EU Post Offices Watch and Wait As Postal Liberalization is Slowed Down
A key concern for European post offices is the resignation of European Commissioner Martin Bangemann, who is in charge of industrial policy, telecommunications and postal affairs for the European Union, and who will probably not return as a commissioner. While some post offices didn't agree with all of Bangemann's views on liberalization, he was considered a positive force and rallied strongly for the passing of liberalization. Bangemann's successor may not be as positive a force.
"Bangemann was a strong pro-liberalization force affecting the postal industry," said Stephen Davie, a spokesperson for Royal Mail. "And, now that he is gone, a very strong ally to liberalization has gone from the commission."
But Charles Prescott, vice president of international business development at the Direct Marketing Association, said that whoever takes over Bangemann's position, "that person is going to be just as pro-liberalization as he was."
Despite the fact that a new president of the commissioners has been nominated-the former prime minister of Italy Romano Prodi--a spokesperson for the EU said the current president Jaques Santer will be in charge until Prodi is approved by Parliament-which will probably take place next month--and that the commissioners will conduct only routine and urgent business while waiting to be replaced. In addition, commission officials reportedly said that it is unclear exactly how many initiatives will be delayed and for how long.
But, Prescott said that despite the fact that the resignation will slow things down bit, "liberalization is inevitable, and its really a question of when. I don't think there is going to be a dramatic postponements."
The decision for commissioners to resign came on the heels of proposed legislation introduced last month to set a deadline for full liberalization of EU's postal servcies universal servcie and parcel delivery.
Under EU rules, liberalization would abolish postal monopolies in the 15-nation union in two steps. In addition, the EU would establish an independent regulator to regulate prices, protect consumer interests and promote and ensure fair competition, and allow post offices the freedom to form joint ventures, partnerships and make acquisitions beyond the previous £20m limit.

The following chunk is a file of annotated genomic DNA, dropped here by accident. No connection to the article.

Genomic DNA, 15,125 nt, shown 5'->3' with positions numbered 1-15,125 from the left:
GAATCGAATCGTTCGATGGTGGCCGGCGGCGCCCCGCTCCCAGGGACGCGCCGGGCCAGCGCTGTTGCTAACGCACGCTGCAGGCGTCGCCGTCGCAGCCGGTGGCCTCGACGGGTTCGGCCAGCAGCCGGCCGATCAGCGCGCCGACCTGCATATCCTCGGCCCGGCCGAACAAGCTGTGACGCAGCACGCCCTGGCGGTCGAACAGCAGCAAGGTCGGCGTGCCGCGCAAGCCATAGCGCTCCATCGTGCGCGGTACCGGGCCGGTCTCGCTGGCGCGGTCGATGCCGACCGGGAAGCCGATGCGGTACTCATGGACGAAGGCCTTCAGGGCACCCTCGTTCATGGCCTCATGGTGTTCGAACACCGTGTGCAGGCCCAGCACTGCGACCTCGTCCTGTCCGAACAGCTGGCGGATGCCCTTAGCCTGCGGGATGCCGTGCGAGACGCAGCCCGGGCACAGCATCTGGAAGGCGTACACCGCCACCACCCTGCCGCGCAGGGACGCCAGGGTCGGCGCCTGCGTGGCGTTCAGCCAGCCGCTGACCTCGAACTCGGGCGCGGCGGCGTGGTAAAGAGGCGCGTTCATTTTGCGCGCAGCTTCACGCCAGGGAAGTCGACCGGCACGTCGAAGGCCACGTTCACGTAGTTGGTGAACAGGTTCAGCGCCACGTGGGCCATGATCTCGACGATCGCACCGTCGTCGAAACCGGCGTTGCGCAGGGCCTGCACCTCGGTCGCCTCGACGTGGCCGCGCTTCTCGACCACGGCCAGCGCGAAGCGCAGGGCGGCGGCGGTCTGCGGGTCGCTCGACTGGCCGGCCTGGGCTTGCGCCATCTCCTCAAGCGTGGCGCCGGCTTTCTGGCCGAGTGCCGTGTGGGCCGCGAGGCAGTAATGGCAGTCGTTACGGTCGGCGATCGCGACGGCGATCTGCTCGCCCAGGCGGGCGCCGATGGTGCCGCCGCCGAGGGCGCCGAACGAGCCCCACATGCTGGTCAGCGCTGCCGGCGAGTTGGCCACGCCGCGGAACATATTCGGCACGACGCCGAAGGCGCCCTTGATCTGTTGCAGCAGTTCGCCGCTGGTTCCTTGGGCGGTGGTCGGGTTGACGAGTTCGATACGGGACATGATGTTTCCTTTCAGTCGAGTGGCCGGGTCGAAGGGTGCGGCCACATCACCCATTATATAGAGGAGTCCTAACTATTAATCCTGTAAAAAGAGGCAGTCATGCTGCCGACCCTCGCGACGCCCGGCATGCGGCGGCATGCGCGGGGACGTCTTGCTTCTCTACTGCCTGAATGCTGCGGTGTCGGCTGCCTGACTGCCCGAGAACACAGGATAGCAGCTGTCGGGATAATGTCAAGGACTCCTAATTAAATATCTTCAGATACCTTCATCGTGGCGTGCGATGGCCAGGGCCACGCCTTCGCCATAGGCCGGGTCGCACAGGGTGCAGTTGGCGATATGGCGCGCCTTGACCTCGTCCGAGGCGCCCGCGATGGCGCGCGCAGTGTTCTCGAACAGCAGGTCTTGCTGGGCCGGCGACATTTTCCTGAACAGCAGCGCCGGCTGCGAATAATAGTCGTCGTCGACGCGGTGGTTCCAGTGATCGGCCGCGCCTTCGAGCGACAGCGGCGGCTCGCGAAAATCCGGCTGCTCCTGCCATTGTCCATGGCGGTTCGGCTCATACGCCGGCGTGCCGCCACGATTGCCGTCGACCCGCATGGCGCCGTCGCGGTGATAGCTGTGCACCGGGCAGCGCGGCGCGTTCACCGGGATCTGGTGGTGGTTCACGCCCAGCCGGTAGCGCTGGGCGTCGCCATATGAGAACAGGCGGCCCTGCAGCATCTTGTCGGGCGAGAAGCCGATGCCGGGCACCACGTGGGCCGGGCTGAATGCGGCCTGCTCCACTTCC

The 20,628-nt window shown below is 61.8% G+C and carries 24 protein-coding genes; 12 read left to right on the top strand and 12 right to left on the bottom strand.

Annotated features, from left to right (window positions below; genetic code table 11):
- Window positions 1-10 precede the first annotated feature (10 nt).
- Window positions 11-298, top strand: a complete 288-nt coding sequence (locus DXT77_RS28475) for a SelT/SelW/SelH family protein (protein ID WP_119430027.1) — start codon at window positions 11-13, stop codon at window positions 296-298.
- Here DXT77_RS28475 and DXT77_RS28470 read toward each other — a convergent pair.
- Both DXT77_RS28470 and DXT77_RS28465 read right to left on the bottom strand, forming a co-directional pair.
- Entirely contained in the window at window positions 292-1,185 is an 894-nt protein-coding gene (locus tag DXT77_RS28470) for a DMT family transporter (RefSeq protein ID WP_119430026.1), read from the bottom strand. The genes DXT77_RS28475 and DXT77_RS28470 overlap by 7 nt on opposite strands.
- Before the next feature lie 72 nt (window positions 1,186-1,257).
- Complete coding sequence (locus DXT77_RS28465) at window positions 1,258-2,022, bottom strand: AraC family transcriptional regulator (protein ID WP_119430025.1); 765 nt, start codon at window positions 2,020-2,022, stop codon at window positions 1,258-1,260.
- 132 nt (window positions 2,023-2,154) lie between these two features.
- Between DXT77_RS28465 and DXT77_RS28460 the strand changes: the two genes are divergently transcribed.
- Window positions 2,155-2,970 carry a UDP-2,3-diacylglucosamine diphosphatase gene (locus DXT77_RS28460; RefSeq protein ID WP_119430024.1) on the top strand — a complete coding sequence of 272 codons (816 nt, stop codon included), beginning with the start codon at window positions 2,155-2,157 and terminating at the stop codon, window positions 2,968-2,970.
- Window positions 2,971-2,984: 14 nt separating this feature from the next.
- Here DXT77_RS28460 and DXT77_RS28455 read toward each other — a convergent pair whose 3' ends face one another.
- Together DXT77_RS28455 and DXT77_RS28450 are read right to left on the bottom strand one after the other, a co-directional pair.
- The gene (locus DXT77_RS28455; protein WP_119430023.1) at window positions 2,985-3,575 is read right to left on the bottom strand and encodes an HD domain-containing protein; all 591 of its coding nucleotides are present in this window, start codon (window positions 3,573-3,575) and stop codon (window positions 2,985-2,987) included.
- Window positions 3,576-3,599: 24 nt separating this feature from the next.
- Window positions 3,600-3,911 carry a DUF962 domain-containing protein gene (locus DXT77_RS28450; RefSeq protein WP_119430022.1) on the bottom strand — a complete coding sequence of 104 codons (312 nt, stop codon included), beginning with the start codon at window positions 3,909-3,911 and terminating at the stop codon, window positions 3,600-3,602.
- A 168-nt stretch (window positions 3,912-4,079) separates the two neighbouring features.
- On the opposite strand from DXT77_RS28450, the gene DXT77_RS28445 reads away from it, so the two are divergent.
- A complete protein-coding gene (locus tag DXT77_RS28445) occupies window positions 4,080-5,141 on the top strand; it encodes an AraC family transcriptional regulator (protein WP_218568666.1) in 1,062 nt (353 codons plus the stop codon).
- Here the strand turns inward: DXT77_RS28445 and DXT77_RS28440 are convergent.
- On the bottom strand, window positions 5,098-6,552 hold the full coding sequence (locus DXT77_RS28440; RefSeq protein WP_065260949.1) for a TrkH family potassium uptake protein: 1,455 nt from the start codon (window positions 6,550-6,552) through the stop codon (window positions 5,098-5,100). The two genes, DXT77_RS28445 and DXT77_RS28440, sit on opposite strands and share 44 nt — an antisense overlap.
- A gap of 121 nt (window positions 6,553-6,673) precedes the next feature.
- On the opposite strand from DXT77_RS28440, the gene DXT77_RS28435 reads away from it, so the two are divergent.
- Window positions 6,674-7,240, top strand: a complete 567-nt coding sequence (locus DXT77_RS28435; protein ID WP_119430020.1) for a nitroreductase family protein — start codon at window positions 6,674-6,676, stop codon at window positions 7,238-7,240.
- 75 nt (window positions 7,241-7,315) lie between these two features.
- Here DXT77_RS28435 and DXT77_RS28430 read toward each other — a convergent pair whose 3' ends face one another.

Liberalization must be endorsed by the EU commissioners before it is forwarded to EU Telecommunication ministers and the European Parliament for adoption. A decision must eb made no later than Jan. 1. 2001, and postal service cannot be regulated until 2003.
Many European postal officials agree that Europe's post offices must act immediately to become more competitive and not wait until the continent's postal markets are liberalized, and believe liberalization can offer customers receive lower costs, better servcies, more choice as a result.
Commercialization of the postal sector, they believe, allows postal services to respond to and meet customer needs in a fully competitive market lace where the cross border parcel and express market is growing at double the rate of the domestic letter market, and the best postal companies are in competition to handle business from most geographical locations.
"Business customers who send international mail know that there are now a number of companies competing for their business," said Richard Dykes, who spoke at a recent Institute for Economic Affairs Conference on the future of European Postal Services in Brussels last month
"They are no longer restricted to just one supplier," he said. "They have a choice to send mail through their national postal service, through postal companies from another country, or through a courier network."
But, while Dykes said many companies are reviewing their market positions and challenging the existing regulatory framework--and expanding into other regional markets or diversifying products and services-liberalization is still moving slowly.
Currently, only Sweden and New Zealand are now operating in fully liberalized market places. And, while Germany, the Netherlands, and Australia have reduced the levels of monopoly protection during the 1990's, they have fallen short of full liberalization. At a European level, the 1997 Directive liberalized only a minute percentage of European postal markets.
"So slow has progress been that there is now a risk that liberalization is out of kilter with commercialization in the leading countries," said Dykes.
But, Dykes said that this marketplace is important for customers, and said that the UK Post Office wants to see real progress towards liberalization of European markets within a stable and clear regulatory framework.
"Competition best protects the interests of consumers and leads to the most efficient allocation of resources," he said. "And…liberalization is a critical factor if we are to deliver tangible improvements for customers."
It is a dangerous tendency to focus on liberalization as the goal, he added, rather than as a means of creating the competitive environment which is necessary to achieve an efficient postal service for all customers.
"My contention is that postal services cannot afford simply to stand idly by waiting for the debate on liberalization to conclude," said Dykes. "There is much that can and must be done now to improve services to customers."